SCHMIDTWe find lots of different independent data sets which have their own issues, but that together show what's actually going on. And we find the best explanation for all of the phenomena that we can see. It's not perfect, but the best explanation that we have for the warming over the last 30 or 40 years is the rise in greenhouse gases, predominant amongst those is carbon dioxide and that's rising because of the burning of fossil fuels, natural gas, coal, oil and deforestation.
LAKSHMANANSo if that is the predominant cause of this record warming that we've seen in the last two years, then, Deke, do you think that this news could change the view of those who are less concerned about climate change as an urgent problem or perhaps a long term, long boiling problem? You tell us, Deke.
ARNDTSure. This is a long term issue. It's going to affect the lives of our kids and the lives of their kids. This is going to be one of the issues that we continue to deal with as a species and as a country and as a culture and as a society for generations. I don't think, you know, I think like a scientist. I don't think any single piece of evidence is going to convince anybody of anything. Like Gavin said, it is a multitude of indicators that are what -- important.
ARNDTThis is how we live our lives. We place one piece of evidence against the other. So global temperature along with the ice sheets melting, along with sea level rise, along with many of the things that we see in the oceans, together they say, yes, absolutely we live in a changing world and we're going to have to deal with that.
LAKSHMANANAll right. We're going to take a short break, but stick with us. I look forward to hearing your comments and your questions. Stay tuned.
LAKSHMANANWelcome back. I'm Indira Lakshmanan sitting in for Diane Rehm. Joining me here to talk about climate change and the findings that 2015 was the hottest year on record, here in the studio, Juliet Eilperin, White House bureau chief for The Washington Post, who covered the environment and climate for The Post for nearly a decade. From the studios of WCQS in Asheville, N.C., Derek Arndt, chief of climate monitoring at NOAA. And from the studios of NPR in New York, Lisa Goddard of Columbia University and Gavin Schmidt of NASA's Goddard Institute for Space Studies. I think no relation between the two Goddards though, right?
SCHMIDTNo, I don't think so.
LAKSHMANANOkay. Well, we'll be taking your comments and your questions throughout the hour. We want to hear your thoughts about climate change, about 2015 being the hottest year on record. Call us at 1-800-433-8850. You can send us an email at email@example.com. Or you can join us on Facebook or send us a tweet. So, Juliet, you reported on climate change for almost a decade. I want to get your perspective on whether news of record warming actually changes the public's attitude. Are people's views on this fixed in stone? Or can, you know, new findings like this shift the way that the population thinks?
MS. JULIET EILPERINIt's an interesting question. What's fascinating is that the broad view of the general public has actually been fairly stable for years. We've seen that a large majority of Americans, for example, believe that climate change is happening and that there's a connection between human activity and the warming and weather changes that we've seen. And so when, whether it's The Washington Post or other news outlets have polled, that's generally been pretty stable. And certainly in recent years, as the impacts of climate change have become more evident, you have, when you follow up and ask questions, they often say they're seeing it in their real lives in a way that, for example, they didn't when I started covering the environment.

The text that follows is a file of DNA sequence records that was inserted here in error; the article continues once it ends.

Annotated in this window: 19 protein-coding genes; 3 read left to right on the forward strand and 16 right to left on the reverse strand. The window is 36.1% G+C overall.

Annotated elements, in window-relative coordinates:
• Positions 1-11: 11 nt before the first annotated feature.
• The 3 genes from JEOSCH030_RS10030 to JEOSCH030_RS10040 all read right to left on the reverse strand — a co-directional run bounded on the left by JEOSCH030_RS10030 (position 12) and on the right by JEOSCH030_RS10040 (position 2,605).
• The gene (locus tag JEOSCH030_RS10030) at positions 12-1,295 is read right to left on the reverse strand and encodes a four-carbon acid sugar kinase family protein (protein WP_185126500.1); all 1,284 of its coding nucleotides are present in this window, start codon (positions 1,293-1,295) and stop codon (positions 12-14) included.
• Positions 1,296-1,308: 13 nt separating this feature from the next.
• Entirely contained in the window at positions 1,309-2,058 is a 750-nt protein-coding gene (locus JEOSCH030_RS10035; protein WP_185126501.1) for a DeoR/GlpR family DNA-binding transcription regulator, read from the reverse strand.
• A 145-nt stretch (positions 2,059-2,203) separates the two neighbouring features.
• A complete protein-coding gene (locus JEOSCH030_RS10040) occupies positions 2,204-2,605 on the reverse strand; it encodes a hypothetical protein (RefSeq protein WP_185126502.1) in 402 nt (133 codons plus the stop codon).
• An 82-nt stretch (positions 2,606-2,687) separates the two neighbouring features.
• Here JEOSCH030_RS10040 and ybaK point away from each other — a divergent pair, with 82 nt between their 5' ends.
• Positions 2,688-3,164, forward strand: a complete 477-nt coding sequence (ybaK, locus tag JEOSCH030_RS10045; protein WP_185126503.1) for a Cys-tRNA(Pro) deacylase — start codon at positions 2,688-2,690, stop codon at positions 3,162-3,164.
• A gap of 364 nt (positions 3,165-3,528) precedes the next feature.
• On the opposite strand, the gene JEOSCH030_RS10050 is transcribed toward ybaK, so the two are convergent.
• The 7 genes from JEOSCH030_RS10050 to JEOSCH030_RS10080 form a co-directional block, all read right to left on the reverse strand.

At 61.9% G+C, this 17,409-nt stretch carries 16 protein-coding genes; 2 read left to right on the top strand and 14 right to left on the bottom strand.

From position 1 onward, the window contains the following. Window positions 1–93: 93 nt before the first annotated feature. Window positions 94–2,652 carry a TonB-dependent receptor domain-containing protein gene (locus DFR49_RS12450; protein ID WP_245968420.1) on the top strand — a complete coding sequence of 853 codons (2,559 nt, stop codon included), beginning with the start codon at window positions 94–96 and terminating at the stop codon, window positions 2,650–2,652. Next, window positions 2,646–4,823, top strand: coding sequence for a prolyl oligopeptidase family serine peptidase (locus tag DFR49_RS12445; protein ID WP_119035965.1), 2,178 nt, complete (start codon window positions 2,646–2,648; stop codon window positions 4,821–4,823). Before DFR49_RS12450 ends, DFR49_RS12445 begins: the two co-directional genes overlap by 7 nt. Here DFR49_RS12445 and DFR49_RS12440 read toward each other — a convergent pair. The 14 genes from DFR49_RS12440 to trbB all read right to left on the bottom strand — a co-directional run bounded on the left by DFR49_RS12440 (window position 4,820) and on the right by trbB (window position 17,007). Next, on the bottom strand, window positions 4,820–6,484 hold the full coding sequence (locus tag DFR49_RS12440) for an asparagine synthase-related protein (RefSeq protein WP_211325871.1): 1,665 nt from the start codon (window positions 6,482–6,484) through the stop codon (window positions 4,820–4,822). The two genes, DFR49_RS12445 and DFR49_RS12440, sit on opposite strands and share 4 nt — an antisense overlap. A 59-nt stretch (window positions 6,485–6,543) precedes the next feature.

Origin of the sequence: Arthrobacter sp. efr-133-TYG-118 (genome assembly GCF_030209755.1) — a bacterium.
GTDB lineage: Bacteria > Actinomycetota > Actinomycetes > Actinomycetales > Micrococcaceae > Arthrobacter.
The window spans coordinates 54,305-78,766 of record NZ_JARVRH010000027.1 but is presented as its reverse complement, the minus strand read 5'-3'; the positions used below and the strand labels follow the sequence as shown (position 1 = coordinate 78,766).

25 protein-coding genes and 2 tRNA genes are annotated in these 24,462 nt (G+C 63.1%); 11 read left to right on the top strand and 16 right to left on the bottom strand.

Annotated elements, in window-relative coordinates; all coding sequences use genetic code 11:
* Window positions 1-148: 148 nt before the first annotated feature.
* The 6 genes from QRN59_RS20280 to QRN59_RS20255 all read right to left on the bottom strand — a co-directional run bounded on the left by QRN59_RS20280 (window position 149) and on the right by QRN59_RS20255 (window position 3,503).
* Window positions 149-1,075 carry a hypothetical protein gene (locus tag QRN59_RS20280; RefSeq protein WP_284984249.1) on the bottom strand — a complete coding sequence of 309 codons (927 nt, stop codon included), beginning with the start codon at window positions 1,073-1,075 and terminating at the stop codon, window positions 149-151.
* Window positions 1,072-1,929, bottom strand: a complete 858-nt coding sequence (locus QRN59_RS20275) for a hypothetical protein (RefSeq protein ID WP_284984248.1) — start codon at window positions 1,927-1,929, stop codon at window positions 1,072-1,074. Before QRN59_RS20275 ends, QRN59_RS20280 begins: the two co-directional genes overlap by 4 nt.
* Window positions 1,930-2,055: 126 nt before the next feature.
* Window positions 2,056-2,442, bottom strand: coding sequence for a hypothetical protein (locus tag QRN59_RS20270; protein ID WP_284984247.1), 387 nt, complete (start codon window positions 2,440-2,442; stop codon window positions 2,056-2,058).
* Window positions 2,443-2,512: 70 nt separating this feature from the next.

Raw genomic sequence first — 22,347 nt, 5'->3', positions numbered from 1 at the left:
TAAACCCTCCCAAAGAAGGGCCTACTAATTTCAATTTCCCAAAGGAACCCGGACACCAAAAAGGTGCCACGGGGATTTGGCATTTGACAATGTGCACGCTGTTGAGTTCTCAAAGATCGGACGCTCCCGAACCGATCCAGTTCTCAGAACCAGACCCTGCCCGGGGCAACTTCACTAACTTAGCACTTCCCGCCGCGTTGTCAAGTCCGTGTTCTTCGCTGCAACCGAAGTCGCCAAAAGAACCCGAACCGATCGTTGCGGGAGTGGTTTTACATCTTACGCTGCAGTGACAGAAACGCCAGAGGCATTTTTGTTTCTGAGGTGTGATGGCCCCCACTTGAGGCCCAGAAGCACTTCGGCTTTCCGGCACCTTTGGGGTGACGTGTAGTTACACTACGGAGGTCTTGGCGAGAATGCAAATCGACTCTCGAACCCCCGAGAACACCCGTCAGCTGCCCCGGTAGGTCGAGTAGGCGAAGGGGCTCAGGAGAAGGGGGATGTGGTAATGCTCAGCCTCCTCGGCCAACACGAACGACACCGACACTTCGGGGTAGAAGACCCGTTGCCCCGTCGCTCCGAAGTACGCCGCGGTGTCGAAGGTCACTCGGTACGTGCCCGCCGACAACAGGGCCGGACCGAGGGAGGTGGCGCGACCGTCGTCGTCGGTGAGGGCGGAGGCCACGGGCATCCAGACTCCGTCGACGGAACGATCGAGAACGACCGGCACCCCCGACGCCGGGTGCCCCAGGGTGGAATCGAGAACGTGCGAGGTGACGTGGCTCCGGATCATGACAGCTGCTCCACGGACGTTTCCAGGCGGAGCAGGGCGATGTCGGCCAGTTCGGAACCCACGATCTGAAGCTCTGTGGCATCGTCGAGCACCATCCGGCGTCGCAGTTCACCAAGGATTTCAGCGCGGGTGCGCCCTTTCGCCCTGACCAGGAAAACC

MS. JULIET EILPERINThat said, there's this sharp division both among political elites, where you've seen a real split between Democrats saying that there's this connection between human activity and climate change and the vast majority of Republican politicians saying there is not necessarily a connection or if there is it's not severe. And so -- and as well as the fact that there is a significant segment of the most conservative Republicans in the United States who don't think that this is a real issue and, when you provide them with new information, it does nothing to sway their attitudes.
EILPERINAnd what's interesting is that segment, of course, is very important in the Republican primaries right now...
EILPERIN...in the presidential election, an so you're often seeing that view being expressed by top politicians.
LAKSHMANANHmm. All right. Well do you see this latest news -- because it is big, we've had two record hottest years back-to-back...
LAKSHMANAN...which I understand is like a one in many thousands chance of happening...
LAKSHMANAN...two back-to-back hottest years -- is this going to change the politics around climate policy? Do you see this now entering the Republican debate in any way?
EILPERINThe Republicans didn't issue any immediate reactions to this news. And so I think we're going to see in the days ahead to what extent they exchange in it -- engage in it. I do think what we are seeing is, for example, both Hillary Clinton and Bernie Sanders did tweet about it. You know, you had Clinton saying -- tweeting, climate change is real, it's hurting our planet and our people. We can't afford a president who ignores the science. And then the Sanders campaign also tweeted saying, climate change is real and caused by human activity. The planet and its people are in trouble.